by Anne Grizzle
Alleluia. Christ is risen. The Lord is risen indeed. Alleluia.
I love bells. I collect bells. Our retreat home in Lexington is called the Bellfry. They remind me that we are resurrection people. At the Easter vigil after all our lessons, when we finally declare Alleluia Christ is risen, we ring bells, sometimes all over the church. Easter for us Episcopalians is not just one day, but Easter is a great season, 50 days. So let us continue our alleluias – and our ringing of bells and our living into being Easter people for a full 50 days – and then the rest of our lives!
A friend of mine went to Moscow on a business trip in the spring of 1991. He went out for a walk on Sunday morning, which happened to be Easter. He heard bells pealing, first close by and then farther away, from the north and then south, east and west – all over for hours it seemed bells were ringing. He finally found someone on the street who spoke English and asked, “why are all these bells ringing?” The man explained . “After the Bolshevik Revolution in 1917, the Soviet Union persecuted Christians and destroyed our bells. We could not ring bells in our churches. We could not ring bells even in our homes. The only place we could ring bells was in our heads. This is the first time in 68 years that we have been able to ring bells for Easter. So everyone wants a turn – I have not rung the church bell since I was a 6 year old boy.”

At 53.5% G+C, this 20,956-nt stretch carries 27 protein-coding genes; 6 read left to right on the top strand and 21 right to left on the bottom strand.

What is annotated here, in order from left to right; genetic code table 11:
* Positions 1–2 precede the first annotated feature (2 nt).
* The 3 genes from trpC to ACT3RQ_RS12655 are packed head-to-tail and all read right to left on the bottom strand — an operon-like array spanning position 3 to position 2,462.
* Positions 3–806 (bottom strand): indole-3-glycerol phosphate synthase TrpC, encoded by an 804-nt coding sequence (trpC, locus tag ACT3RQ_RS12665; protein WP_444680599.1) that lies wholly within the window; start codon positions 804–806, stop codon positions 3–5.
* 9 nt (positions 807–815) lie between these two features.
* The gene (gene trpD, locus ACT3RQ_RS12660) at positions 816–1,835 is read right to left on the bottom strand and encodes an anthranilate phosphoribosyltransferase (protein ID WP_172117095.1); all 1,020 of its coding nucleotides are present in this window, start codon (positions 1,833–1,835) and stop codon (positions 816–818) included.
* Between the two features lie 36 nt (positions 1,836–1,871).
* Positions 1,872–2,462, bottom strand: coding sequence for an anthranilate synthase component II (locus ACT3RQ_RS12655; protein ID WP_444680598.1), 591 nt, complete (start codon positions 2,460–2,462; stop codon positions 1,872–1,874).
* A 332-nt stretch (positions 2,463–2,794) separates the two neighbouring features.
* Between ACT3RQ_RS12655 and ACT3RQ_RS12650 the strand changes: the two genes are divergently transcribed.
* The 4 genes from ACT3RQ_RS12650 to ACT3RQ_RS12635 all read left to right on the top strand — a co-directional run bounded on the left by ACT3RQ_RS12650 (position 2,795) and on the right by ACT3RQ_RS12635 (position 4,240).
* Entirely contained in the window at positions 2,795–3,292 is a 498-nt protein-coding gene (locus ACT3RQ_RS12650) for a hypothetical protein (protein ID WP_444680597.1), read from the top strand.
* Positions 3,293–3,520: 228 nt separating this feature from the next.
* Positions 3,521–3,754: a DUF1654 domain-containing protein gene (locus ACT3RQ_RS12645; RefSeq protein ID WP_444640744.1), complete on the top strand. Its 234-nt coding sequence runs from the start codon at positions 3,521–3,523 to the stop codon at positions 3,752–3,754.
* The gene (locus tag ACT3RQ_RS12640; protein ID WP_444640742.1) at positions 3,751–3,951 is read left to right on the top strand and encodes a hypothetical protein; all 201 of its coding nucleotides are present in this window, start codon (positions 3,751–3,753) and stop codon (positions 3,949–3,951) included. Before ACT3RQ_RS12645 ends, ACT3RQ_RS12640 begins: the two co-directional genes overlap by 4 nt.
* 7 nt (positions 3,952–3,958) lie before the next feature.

Thankfully we are free to ring bells and proclaim the resurrection. But what difference does this resurrection which we confess today in our baptismal covenant make in our own lives?
As we look at the three Scripture readings for today we see a dramatic transformation in the living of Jesus’ followers.
In John’s gospel, the disciples, who abandoned him at the crucifixion, are now gathered together the evening of the first day of the week – with doors locked in fear. Into this huddled fearful mass of disciples, Jesus comes – we are not sure if he walked through a solid door, flew in the window, or appeared out of nowhere. But there Jesus, the miracle maker they thought was dead, appeared in their midst. And a week later, after poor Thomas declared he would not believe unless he could see and put his fingers where the nails had been in Jesus’s hands, Jesus, not scorning doubt but rather meeting it with presence, appears again.
By Acts, which for Easter season replaces Old Testament readings, we see transformed disciples. The fear filled followers in our passage from John turn into believers so empowered as to share goods all together and share the gospel boldly despite threats of imprisonment. By the I John passage, the disciples are declaring eternal life that they have seen and heard. The motley crew of fishermen and tax collectors and ordinary folk who had walked with Jesus have become RESURRECTION PEOPLE. What changed in them and what can change in us?